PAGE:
Command Line Task Management
Managing processes on remote computers is a typical task for the IT Pro. We have a number of tools at our disposal, including Windows PowerShell. But I’m a big believer in the right tool for the job. Sometimes you need a quick way to manage processes on remote machines. For those situations, the legacy CMD.EXE prompt still has much to offer.
The first command to check out is TASKLIST.EXE. Open a CMD.EXE prompt and run:
C:\> tasklist /?
Figure 1 – Tasklist.exe Help
To connect to a remote computer, which is most likely, use the /S parameter followed by the computername. The utility will use your current credentials to authenticate but you can specify alternate credentials with the /U and /P passwords.
C:\> tasklist /s chi-fp01
Figure 2 – Tasklist for a remote computer
By default you get all processes, but you can do some basic filtering using the /FI parameter. After the parameter, specify a filtering expression using these operators and key words.
Filter Name Valid Operators Valid Value(s) ----------- --------------- -------------------------- STATUS eq, ne RUNNING | NOT RESPONDING | UNKNOWN IMAGENAME eq, ne Image name PID eq, ne, gt, lt, ge, le PID value SESSION eq, ne, gt, lt, ge, le Session number SESSIONNAME eq, ne Session name CPUTIME eq, ne, gt, lt, ge, le CPU time in the format of hh:mm:ss. MEMUSAGE eq, ne, gt, lt, ge, le Memory usage in KB USERNAME eq, ne User name in [domain\]user format SERVICES eq, ne Service name WINDOWTITLE eq, ne Window title MODULES eq, ne DLL name
Therefore, if I wanted to find all processes using more than 50MB I might use an expression like this:
C:\> tasklist /fi "memusage gt 50000"
I can get even more detail using the /V parameter. If you do that, you might want to change the formatting. The default is a table but you can use /FO and specify List or CSV.
C:\> tasklist /fi "memusage gt 50000" /v /fo List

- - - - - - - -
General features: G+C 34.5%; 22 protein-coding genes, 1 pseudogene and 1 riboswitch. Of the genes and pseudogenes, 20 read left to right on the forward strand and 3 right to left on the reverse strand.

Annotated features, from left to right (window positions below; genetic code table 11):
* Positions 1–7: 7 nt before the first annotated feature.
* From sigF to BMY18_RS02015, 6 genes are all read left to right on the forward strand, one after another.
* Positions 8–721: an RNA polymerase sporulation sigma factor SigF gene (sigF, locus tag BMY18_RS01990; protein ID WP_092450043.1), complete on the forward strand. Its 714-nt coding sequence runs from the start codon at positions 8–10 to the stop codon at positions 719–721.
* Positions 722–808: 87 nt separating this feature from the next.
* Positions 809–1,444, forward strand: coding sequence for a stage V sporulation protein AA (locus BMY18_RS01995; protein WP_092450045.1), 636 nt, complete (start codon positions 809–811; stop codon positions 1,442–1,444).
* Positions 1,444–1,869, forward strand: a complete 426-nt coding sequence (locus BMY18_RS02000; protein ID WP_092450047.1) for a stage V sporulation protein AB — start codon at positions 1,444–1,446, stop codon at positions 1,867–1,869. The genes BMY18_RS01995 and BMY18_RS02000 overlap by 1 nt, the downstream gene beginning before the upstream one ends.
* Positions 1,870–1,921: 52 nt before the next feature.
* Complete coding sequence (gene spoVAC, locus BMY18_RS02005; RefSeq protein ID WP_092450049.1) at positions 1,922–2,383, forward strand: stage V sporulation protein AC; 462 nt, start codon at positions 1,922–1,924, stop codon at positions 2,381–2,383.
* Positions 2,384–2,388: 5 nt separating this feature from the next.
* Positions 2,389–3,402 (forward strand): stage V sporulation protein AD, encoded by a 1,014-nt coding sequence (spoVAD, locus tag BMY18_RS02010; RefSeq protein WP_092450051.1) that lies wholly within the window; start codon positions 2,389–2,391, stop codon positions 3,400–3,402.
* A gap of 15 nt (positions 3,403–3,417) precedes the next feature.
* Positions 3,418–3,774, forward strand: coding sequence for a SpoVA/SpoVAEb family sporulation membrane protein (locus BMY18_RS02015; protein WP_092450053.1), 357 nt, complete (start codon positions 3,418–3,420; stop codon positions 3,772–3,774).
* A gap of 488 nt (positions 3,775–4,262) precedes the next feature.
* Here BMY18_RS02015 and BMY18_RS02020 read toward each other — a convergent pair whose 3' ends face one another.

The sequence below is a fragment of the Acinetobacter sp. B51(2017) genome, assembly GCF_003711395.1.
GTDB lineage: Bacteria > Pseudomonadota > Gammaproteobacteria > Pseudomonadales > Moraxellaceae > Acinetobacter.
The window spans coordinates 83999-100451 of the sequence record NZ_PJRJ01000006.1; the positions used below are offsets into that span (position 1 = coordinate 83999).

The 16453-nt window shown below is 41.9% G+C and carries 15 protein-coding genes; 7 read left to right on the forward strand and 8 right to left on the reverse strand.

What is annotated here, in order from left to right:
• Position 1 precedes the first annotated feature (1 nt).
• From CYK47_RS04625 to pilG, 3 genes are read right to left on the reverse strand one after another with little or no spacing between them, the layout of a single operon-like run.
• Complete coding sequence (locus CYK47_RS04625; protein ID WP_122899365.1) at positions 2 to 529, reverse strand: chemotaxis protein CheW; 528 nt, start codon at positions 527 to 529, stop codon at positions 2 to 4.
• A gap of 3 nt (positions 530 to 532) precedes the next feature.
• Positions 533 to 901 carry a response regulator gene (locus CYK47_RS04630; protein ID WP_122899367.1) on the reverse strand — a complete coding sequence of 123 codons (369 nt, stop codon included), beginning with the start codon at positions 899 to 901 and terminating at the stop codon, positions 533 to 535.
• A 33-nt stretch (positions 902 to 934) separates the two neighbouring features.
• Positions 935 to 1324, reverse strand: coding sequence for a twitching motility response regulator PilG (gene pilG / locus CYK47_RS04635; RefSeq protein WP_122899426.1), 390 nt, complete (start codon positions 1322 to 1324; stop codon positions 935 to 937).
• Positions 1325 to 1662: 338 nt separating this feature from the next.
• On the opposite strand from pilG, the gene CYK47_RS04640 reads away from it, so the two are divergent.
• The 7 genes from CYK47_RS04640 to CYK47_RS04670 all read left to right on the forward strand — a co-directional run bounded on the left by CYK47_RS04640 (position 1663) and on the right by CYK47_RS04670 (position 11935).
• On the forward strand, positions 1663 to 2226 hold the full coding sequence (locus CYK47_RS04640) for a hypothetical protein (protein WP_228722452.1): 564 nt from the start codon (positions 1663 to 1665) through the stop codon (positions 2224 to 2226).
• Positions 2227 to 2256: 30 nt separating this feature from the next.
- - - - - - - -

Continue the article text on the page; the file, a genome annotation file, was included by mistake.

Figure 3 – Tasklist Filtering
The other feature I really like is the ability to discover what processes are running for differing services, especially all those svchost processes.
C:\> tasklist /s chi-fp01 /svc
Figure 4 – Tasklist Services
The other side to process management is killing processes. For that, we have a complementary TASKKILL.EXE command. This utility uses almost the same syntax as TASKLIST.EXE.
Figure 5 – Taskkill.exe
I can kill processes by ID, name or some other filter. For example, Notepad is running on a remote computer and I want to terminate the process. This is a simple command from my Windows 7 desktop.
C:\>taskkill /s chi-fp01 /im notepad.exe
Figure 6 – Killing a Remote Process
If there were multiple instances of Notepad open, all of them would be terminated. One thing to be careful of is that there is no WhatIf or Confirm like there is in PowerShell. However, because the syntax is so similar between the two commands you can first check for the processes.
C:\>tasklist /s chi-fp01 /fi "imagename eq notepad.exe"
If these are the processes you want to kill, press the Up arrow, move the cursor to the beginning of the line and change the command to taskkill.
C:\> taskkill /s chi-fp01 /fi "imagename eq notepad.exe"
Using these command lines tools doesn’t require any special skill and nothing extra has to be installed or configured. They should work in most domain environments and if you want to automate a little bit, they certainly lend themselves to batch file scripting.
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